Instruments used in photometry have a spectral responsivity which corresponds to the spectral responsivity of the human eye. The spectral responsivity of the day-light vision is defined and put into tables by the Commission Internationale de l’Eclairage. This covers the range of wavelengths from 380 nm to 780 nm and has its maximum at 555 nm. This wavelength corresponds to a frequency of 540 THz in standard air according to the definition of the unit for luminous intensity candela in the International System of Units SI. Instruments with that spectral sensitivity are called photometers, otherwise they are radiometers. Electromagnetic radiation of this range ofwavelengths is called light, everything else is called electromagnetic radiation (i.e. terms like “infrared light” or “ultraviolet light” are actually wrong, but are commonly used).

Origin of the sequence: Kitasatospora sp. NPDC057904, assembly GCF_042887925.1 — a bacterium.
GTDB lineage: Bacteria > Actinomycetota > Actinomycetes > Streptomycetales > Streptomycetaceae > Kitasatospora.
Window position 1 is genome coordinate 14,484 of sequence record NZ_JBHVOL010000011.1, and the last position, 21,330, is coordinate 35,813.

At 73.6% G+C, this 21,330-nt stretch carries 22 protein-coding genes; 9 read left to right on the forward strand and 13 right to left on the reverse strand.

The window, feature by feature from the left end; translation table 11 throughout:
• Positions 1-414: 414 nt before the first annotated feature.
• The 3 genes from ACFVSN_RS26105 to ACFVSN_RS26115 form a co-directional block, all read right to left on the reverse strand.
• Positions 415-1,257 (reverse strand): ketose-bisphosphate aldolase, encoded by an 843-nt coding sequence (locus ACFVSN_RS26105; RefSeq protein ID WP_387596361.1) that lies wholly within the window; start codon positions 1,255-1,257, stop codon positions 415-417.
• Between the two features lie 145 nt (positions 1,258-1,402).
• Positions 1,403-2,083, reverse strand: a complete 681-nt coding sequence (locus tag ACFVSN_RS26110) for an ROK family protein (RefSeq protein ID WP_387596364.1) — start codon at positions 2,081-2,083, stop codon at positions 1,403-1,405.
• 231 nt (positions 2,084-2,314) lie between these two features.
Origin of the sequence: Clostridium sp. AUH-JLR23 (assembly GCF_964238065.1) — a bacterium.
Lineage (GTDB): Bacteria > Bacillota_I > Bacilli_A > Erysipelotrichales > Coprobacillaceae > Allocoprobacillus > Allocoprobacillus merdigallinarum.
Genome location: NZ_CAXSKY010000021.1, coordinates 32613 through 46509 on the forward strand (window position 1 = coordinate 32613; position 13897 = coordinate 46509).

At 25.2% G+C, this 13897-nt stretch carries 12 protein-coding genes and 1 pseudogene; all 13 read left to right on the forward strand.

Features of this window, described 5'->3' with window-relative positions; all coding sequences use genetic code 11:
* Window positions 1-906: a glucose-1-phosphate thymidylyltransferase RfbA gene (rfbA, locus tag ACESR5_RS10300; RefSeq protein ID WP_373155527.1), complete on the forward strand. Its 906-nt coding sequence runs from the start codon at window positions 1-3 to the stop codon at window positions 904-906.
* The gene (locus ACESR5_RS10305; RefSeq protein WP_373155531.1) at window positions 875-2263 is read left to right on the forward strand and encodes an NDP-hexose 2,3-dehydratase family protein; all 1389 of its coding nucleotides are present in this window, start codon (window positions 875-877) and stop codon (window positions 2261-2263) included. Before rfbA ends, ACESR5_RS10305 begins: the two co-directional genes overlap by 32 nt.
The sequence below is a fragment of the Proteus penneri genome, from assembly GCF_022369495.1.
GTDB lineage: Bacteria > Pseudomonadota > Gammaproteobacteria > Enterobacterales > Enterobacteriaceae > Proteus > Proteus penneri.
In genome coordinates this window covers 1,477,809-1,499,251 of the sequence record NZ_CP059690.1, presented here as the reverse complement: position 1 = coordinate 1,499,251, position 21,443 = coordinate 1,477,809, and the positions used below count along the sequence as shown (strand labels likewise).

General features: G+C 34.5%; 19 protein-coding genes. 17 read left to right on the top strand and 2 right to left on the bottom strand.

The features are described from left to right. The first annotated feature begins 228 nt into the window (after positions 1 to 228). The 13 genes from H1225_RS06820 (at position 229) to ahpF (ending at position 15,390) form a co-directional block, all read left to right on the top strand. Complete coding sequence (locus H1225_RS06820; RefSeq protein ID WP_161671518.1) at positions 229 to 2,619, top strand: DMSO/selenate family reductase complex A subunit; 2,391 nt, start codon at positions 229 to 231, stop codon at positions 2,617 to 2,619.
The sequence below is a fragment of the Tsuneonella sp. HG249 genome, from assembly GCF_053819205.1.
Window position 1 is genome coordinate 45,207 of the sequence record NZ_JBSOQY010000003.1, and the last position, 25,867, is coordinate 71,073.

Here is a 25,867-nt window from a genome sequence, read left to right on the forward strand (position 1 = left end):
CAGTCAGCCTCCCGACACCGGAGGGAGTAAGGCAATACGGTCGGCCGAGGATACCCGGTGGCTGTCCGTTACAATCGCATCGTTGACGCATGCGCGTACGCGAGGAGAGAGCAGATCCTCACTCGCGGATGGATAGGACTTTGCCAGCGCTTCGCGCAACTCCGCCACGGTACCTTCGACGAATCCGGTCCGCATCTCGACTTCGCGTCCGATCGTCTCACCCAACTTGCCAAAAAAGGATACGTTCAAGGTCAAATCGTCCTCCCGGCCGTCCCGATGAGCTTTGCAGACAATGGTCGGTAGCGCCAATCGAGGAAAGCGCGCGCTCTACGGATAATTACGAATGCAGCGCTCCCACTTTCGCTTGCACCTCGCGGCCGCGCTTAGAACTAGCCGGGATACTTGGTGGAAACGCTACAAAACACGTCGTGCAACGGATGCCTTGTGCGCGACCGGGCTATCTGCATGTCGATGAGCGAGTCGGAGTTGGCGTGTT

There is a spectral responsivity of the human eye adapted to darkness (scotopic vision) in addition to the relative spectral responsivity of the vision of day light (photopic vision). These are pure physiological quantities. The human eye is accordingly more sensitive for green light than for red or blue light. The maximum value of the spectral responsivity at 555 nm is laid down in the definition of the candela at 683 lm / W, so that the order of magnitude of the modern candela equals the order of magnitude of the older definitions of the unit of luminous intensity. By this modern definition of the candela the photometric units are in addition traceable to the relevant radiometric units.
Thus the photometric unit of the luminous flux lumen equals the radiometric unit of the radiant flux Watt, e.g.